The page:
Convex cones

(Difference between revisions)
 Revision as of 02:28, 29 August 2008 (edit) (Removing all content from page)← Previous diff Revision as of 18:33, 1 October 2008 (edit) (undo)Next diff → Line 1: Line 1: + We call the set $\mathcal{K}_{\!}\subseteq_{\!}\reals^M$ a ''convex cone'' iff + $\Gamma_{1\,},\Gamma_2\in\mathcal{K}~\Rightarrow~\zeta_{\,}\Gamma_1+_{_{}}\xi_{\,}\Gamma_2 + \in_{_{}}\overline{\mathcal{K}}\textrm{~~for all~\,}\zeta_{\,},\xi\geq0$ + + Apparent from this definition, $\zeta_{\,}\Gamma_{1\!}\in\overline{\mathcal{K}}$ + and $\xi_{\,}\Gamma_2\in_{}\overline{\mathcal{K}}$ for all $\zeta_{\,},\xi_{\!}\geq_{\!}0_{}$. + The set $\mathcal{K}$ is convex since, for any particular $\zeta_{\,},\xi\geq0$ + + $\mu\,\zeta_{\,}\Gamma_1\,+\,(1-\mu)_{\,}\xi_{\,}\Gamma_2\in_{}\overline{\mathcal{K}}\quad\forall\,\mu\in_{}[0_{},1]$ + + because $\mu\,\zeta_{\,},(1-\mu)_{\,}\xi\geq0_{}$. + + Obviously, + + $\{\mathcal{X}\}\supset\{\mathcal{K}\}$ + + the set of all convex cones is a \emph{proper subset} of all cones. + The set of convex cones is a narrower but more familiar class of cone, any member of which can be + equivalently described as the intersection of + a possibly (but not necessarily) infinite number of hyperplanes (through the origin) + and halfspaces whose bounding hyperplanes pass through the origin; a halfspace-description. + Interior of a convex cone is possibly empty. + + + Familiar examples of convex cones include an unbounded ''ice-cream cone'' united with its interior + (a.k.a: ''second-order cone'', ''quadratic cone'', ''circular cone'', ''Lorentz cone''), + + $\mathcal{K}_\ell=\left\{\left[\begin{array}{c}x\\t\end{array}\right]\!\in\reals^n\!\times\reals + ~|~\|x\|_\ell\leq_{}t\right\}~,\qquad\ell\!=\!2$ + + and any polyhedral cone; ''e.g''., any orthant generated by Cartesian half-axes. + Esoteric examples of convex cones include + the point at the origin, any line through the origin, any ray having the origin as base + such as the nonnegative real line $\reals_+$ in subspace $\reals\,$, + any halfspace partially bounded by a hyperplane through the origin, + the positive semidefinite cone $\mathbb{S}_+^M$, + the cone of Euclidean distance matrices, + any subspace, and Euclidean vector space $\reals^n$.

Revision as of 18:33, 1 October 2008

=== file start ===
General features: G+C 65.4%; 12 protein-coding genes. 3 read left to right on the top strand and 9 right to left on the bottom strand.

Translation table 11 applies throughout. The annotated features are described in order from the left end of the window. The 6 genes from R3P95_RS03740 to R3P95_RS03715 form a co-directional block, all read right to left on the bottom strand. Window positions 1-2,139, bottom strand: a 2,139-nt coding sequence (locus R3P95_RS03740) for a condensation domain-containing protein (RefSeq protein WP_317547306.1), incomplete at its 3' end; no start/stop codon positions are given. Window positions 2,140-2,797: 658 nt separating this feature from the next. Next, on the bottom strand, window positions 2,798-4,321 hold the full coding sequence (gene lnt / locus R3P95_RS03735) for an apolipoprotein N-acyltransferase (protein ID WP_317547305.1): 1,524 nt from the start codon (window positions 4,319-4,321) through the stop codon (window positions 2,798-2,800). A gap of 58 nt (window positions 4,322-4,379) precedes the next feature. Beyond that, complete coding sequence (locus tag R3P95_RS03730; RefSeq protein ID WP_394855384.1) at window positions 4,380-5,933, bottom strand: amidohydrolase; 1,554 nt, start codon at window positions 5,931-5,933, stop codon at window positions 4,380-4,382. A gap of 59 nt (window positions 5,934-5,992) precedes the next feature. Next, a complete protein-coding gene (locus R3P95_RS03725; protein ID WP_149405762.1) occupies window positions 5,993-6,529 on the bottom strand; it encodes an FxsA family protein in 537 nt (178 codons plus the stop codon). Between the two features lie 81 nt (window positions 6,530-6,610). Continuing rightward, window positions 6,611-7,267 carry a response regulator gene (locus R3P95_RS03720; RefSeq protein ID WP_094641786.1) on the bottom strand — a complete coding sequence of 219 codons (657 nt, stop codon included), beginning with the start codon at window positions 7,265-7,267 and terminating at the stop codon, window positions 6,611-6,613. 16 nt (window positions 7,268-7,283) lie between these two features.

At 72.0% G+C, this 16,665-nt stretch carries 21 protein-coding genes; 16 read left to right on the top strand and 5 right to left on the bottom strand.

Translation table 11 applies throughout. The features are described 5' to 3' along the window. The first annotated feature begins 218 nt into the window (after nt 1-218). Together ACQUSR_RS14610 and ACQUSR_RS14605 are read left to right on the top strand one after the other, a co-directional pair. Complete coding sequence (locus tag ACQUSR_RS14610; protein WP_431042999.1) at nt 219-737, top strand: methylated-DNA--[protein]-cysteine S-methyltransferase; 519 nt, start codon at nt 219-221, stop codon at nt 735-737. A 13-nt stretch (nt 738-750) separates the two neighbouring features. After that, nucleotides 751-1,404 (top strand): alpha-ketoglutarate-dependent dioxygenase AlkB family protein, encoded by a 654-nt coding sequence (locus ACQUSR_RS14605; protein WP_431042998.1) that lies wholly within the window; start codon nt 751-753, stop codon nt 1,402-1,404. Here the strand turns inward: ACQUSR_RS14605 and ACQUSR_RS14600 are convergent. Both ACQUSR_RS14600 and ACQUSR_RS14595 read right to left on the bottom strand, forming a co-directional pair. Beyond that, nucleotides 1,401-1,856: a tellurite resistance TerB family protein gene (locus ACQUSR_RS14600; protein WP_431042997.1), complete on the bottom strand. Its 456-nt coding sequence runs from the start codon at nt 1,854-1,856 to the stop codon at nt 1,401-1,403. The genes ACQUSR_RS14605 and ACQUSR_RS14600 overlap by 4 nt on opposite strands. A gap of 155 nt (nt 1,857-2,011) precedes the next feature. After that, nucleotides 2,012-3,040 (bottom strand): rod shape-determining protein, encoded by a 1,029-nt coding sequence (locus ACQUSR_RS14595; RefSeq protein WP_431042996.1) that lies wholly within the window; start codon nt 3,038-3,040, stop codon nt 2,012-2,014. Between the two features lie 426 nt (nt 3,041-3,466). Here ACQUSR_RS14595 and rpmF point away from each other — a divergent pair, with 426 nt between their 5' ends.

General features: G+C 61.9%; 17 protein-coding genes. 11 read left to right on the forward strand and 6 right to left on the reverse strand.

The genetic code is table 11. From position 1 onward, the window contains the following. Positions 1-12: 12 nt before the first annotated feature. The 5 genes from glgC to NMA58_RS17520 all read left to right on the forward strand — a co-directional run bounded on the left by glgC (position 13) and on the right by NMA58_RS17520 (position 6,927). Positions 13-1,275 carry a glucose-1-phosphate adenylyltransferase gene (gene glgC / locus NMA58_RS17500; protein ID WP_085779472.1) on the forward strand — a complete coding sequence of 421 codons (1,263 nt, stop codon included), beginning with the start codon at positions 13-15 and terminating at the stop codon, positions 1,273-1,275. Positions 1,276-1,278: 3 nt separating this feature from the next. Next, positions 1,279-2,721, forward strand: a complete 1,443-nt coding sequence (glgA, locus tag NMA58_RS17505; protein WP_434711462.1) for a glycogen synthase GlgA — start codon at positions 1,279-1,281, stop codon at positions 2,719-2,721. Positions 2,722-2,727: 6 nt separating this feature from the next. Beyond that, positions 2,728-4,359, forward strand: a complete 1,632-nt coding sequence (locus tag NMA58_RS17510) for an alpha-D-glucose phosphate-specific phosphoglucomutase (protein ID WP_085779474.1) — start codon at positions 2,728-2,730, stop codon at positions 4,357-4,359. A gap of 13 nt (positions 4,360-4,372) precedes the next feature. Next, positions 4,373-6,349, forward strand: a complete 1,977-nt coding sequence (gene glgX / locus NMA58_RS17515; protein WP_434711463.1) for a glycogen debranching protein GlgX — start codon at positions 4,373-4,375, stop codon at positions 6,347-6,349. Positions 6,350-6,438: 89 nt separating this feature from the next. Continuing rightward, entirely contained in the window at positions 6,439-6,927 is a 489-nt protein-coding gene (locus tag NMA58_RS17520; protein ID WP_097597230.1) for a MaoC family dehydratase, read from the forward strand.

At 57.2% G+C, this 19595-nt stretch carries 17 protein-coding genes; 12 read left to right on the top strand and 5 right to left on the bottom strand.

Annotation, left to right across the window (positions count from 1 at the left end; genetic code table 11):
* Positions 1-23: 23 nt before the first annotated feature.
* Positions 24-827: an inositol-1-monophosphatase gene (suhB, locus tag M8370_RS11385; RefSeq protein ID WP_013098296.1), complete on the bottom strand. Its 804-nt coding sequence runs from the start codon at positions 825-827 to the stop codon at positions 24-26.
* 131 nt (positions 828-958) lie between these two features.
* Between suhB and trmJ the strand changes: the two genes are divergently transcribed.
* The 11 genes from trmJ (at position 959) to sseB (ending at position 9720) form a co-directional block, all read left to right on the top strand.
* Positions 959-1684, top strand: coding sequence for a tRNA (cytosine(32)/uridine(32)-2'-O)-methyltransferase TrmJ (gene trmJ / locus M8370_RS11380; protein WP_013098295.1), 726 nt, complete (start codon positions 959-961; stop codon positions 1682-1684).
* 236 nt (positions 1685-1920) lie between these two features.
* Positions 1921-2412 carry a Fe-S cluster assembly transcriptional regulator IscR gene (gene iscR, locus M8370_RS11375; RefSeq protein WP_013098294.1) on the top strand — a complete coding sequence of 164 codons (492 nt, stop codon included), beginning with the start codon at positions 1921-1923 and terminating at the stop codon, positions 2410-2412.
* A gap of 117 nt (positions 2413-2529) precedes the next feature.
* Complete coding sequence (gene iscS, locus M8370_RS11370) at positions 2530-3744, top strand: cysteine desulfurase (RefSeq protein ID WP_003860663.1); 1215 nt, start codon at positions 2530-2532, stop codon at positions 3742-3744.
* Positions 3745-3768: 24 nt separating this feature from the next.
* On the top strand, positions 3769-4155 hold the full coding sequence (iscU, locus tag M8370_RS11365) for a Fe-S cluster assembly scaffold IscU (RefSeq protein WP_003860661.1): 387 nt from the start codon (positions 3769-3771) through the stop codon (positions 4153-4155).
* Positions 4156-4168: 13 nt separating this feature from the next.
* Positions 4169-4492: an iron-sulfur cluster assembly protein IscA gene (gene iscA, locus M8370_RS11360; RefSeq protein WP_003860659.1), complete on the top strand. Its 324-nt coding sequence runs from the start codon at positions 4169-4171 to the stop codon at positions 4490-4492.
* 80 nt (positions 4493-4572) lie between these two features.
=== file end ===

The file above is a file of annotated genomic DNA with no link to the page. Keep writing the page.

We call the set $LaTeX: \mathcal{K}_{\!}\subseteq_{\!}\reals^M$ a convex cone iff

$LaTeX: \Gamma_{1\,},\Gamma_2\in\mathcal{K}~\Rightarrow~\zeta_{\,}\Gamma_1+_{_{}}\xi_{\,}\Gamma_2 \in_{_{}}\overline{\mathcal{K}}\textrm{~~for all~\,}\zeta_{\,},\xi\geq0$

Apparent from this definition, $LaTeX: \zeta_{\,}\Gamma_{1\!}\in\overline{\mathcal{K}}$ and $LaTeX: \xi_{\,}\Gamma_2\in_{}\overline{\mathcal{K}}$ for all $LaTeX: \zeta_{\,},\xi_{\!}\geq_{\!}0_{}$. The set $LaTeX: \mathcal{K}$ is convex since, for any particular $LaTeX: \zeta_{\,},\xi\geq0$

$LaTeX: \mu\,\zeta_{\,}\Gamma_1\,+\,(1-\mu)_{\,}\xi_{\,}\Gamma_2\in_{}\overline{\mathcal{K}}\quad\forall\,\mu\in_{}[0_{},1]$

because $LaTeX: \mu\,\zeta_{\,},(1-\mu)_{\,}\xi\geq0_{}$.

Obviously,

$LaTeX: \{\mathcal{X}\}\supset\{\mathcal{K}\}$

the set of all convex cones is a \emph{proper subset} of all cones. The set of convex cones is a narrower but more familiar class of cone, any member of which can be equivalently described as the intersection of a possibly (but not necessarily) infinite number of hyperplanes (through the origin) and halfspaces whose bounding hyperplanes pass through the origin; a halfspace-description. Interior of a convex cone is possibly empty.

Familiar examples of convex cones include an unbounded ice-cream cone united with its interior (a.k.a: second-order cone, quadratic cone, circular cone, Lorentz cone),

$LaTeX: \mathcal{K}_\ell=\left\{\left[\begin{array}{c}x\\t\end{array}\right]\!\in\reals^n\!\times\reals ~|~\|x\|_\ell\leq_{}t\right\}~,\qquad\ell\!=\!2$

and any polyhedral cone; e.g., any orthant generated by Cartesian half-axes. Esoteric examples of convex cones include the point at the origin, any line through the origin, any ray having the origin as base such as the nonnegative real line $\reals_+$ in subspace $LaTeX: \reals\,$, any halfspace partially bounded by a hyperplane through the origin, the positive semidefinite cone $LaTeX: \mathbb{S}_+^M$, the cone of Euclidean distance matrices, any subspace, and Euclidean vector space $\reals^n$.